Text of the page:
Similarly, the patient video fails to convey any risks specific to Quadramet during the testimonial portion of the video. Like the radio ad, the beginning of the video contains a voice-over indicating that, "Like all medicines, there are side effects and risks associated with Quadramet." The only specific risk information presented is relegated to the end of the video and is presented in a telescript, where it is unlikely to draw the viewer's attention. The scrolled telescript states in a voice-over:

In clinical studies, Quadramet has provided pain relief for 62-72% of patients with bone pain from cancer. Quadramet causes a decrease in bone marrow production of certain types of blood cells, which tends to return to pretreatment levels within 8 weeks. If you are receiving other treatments that affect your ability to make these cells, your physician will determine if the clinical benefits of receiving Quadramet outweigh the risks.

This disclosure of risk information completely omits several important risks associated with Quadramet - including the important precautions associated with the administration of this radioactive drug, and common adverse effects - and also minimizes the one risk it does present. Specifically, the risk of bone marrow suppression is minimized because it fails to convey the magnitude of this risk, which can be life-threatening. The presentation of this information also lacks comparable prominence to the numerous benefit claims contained in the testimonial portion of the video, as this information is not presented until the end of the video and is framed by a benefit claim that may make it less likely that the viewer will pay attention to the important risk information that follows.

Finally, the website also omits and minimizes the risks associated with Quadramet. The only risk included on most of the pages on the website is the warning regarding bone marrow suppression. Like the disclosure in the patient video, this fails to convey the magnitude of the risk.

The FAQ webpage includes some discussion of risk within the main part of the page, but this discussion misleadingly minimizes the risks associated with Quadramet. For example, the FAQ page contains the following presentation in response to the question "What are the side effects of Quadramet?":

Compared to opioids, Quadramet has relatively few side effects. Quadramet causes a temporary decrease in the number of white cells, but blood counts tend to recover to pre-treatment levels within 8 weeks on average. Quadramet does not cause the drowsiness, constipation, nausea, addiction, or other known side effects of opioids.

We are not aware of any head-to-head clinical studies that compare the number of side effects of opioids to those of Quadramet. Therefore the statement "Compared to opioids, Quadramet has relatively few side effects" is not substantiated. Furthermore, this statement minimizes the potentially life-threatening risks of Quadramet by implying it is safer than opioids. The characterization of the serious risk of bone marrow suppression as "a temporary decrease in the number of white cells" both falsely presents and severely minimizes this risk, because the risk of bone marrow suppression includes both white blood cells and platelet counts, which can cause life-threatening infections and bleeding. Additionally, this response to the general question about side effects associated with Quadramet omits the other important risks from the PI. The FAQ page also contains the following presentation in response to the question "Do I need to take any precautions after receiving Quadramet?":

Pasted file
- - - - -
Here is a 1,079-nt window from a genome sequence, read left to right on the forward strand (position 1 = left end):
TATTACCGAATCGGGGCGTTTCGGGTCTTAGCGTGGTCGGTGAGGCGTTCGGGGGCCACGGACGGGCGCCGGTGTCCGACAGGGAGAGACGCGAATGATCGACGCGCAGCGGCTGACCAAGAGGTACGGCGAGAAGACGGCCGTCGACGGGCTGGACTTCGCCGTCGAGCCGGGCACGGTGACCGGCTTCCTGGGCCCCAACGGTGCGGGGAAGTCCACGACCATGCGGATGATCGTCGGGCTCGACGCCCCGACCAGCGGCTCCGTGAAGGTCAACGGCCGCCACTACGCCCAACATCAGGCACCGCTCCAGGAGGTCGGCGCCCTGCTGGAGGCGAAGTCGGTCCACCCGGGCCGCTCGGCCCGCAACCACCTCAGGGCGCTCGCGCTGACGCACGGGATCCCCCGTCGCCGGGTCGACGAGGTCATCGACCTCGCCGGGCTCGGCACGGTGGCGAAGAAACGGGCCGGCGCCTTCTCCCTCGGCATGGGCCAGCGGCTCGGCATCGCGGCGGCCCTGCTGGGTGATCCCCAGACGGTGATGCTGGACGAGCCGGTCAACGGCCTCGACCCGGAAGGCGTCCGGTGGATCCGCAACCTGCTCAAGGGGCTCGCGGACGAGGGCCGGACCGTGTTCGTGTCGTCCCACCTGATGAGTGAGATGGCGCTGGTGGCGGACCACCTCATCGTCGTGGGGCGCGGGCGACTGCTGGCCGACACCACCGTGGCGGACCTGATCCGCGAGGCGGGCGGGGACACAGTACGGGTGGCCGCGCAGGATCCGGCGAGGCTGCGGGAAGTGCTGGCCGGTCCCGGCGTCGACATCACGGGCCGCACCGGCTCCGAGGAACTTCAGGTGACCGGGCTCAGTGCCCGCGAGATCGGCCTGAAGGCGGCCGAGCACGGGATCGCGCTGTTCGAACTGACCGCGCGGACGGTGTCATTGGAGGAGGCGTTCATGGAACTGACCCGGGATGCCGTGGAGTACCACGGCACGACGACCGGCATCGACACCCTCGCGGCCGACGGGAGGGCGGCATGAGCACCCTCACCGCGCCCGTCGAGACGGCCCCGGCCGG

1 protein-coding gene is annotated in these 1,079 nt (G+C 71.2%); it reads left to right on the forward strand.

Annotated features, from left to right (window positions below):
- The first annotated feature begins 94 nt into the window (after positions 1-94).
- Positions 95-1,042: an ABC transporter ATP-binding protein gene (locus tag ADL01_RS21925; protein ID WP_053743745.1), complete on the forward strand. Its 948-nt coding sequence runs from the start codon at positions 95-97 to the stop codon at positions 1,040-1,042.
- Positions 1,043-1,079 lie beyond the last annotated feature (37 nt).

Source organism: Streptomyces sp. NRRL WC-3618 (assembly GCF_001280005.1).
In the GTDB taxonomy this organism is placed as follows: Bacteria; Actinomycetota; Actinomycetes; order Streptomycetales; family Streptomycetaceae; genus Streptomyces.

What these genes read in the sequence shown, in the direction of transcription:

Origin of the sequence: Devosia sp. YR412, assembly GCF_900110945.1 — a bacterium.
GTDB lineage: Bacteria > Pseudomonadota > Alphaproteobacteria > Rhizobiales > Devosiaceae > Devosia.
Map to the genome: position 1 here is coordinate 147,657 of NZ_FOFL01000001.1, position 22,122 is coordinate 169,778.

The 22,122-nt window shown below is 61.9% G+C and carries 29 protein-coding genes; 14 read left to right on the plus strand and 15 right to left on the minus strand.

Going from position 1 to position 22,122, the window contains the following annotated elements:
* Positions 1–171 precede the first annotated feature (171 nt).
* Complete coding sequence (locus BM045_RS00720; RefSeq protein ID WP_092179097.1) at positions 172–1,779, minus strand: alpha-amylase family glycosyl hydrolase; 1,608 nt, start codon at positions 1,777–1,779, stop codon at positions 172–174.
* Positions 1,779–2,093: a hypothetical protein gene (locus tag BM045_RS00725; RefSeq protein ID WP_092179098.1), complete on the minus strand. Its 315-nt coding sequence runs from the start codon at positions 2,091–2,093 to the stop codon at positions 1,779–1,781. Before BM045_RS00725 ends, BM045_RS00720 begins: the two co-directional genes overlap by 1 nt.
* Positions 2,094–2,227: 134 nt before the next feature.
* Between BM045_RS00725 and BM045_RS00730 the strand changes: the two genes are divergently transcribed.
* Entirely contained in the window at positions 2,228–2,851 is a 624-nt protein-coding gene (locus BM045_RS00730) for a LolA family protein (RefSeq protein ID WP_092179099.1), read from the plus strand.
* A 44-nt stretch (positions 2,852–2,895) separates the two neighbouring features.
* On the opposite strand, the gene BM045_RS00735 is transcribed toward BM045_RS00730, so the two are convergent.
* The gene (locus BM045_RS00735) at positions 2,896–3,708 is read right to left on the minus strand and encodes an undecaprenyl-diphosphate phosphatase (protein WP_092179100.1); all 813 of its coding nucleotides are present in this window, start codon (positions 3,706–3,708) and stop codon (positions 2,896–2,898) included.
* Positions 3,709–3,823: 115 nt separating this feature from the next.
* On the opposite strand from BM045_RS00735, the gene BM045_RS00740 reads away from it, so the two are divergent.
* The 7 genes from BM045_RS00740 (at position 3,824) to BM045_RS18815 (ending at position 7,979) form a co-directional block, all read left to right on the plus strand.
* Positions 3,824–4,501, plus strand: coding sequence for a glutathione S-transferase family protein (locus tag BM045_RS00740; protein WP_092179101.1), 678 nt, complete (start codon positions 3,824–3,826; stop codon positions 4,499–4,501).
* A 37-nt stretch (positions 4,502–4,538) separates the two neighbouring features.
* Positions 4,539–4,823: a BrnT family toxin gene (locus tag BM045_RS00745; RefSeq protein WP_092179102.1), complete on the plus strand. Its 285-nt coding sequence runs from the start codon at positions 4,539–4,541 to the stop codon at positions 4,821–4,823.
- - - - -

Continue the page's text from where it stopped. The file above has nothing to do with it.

There are a few simple precautions you will need to take in the first 12 hours after receiving a Quadramet injection. Talk to your doctor or read the full prescribing information to learn more about Quadramet safety precautions.

This presentation fails to convey any of the necessary precautions associated with use of Quadramet, which is a radioactive therapy, and further contributes to the minimization of risk.

Thus, all of these promotional materials misleadingly omit and minimize risks associated with Quadramet therapy.

Conclusion and Requested Action

Your promotional pieces overstate the effectiveness of Quadramet and fail to reveal and minimize important risk information associated with the use of Quadramet in violation of 21 U.S.C. 352(a) & (n), 321(n); 21 CFR 202.1(e).

DDMAC requests that Cytogen immediately cease the dissemination of violative promotional materials for Quadramet that contain claims the same as or similar to those described above. Please submit a written response to this letter on or before August 2, 2005, describing your intent to comply with this request, listing all promotional materials for Quadramet that contain claims the same as or similar to those described above, and explaining your plan for discontinuing use of such materials. Because the violations described above are serious, we request, further, that your submission include a comprehensive plan of action to disseminate truthful, non-misleading, and complete corrective messages about the issues discussed in this letter to the audiences that received the violative promotional materials. Please direct your response to me at the Food and Drug Administration, HFD- 42 Room 8B-45, 5600 Fishers Lane, Rockville MD 20857, facsimile at 301-594-6771. In all future correspondence regarding this matter, please refer to MACMIS# 13449 in addition to the NDA number. We remind you that only written communications are considered official.

The violations discussed in this letter do not necessarily constitute an exhaustive list. It is your responsibility to ensure that your promotional materials for Quadramet (Samarium 153 Lexidronam) Injection comply with each applicable requirement of the Act and FDA implementing regulations.

Failure to correct the violations discussed above may result in FDA regulatory action, including seizure or injunction, without further notice.

Sincerely,


{See appended electronic signature page]
Thomas W. Abrams, R.Ph., MBA
Director
Division of Drug Marketing,
Advertising, and Communications
This is a representation of an electronic record that was signed electronically and this page is the manifestation of the electronic signature.


/s/
Thomas Abrams
7/18/05 03 :13 :37 PM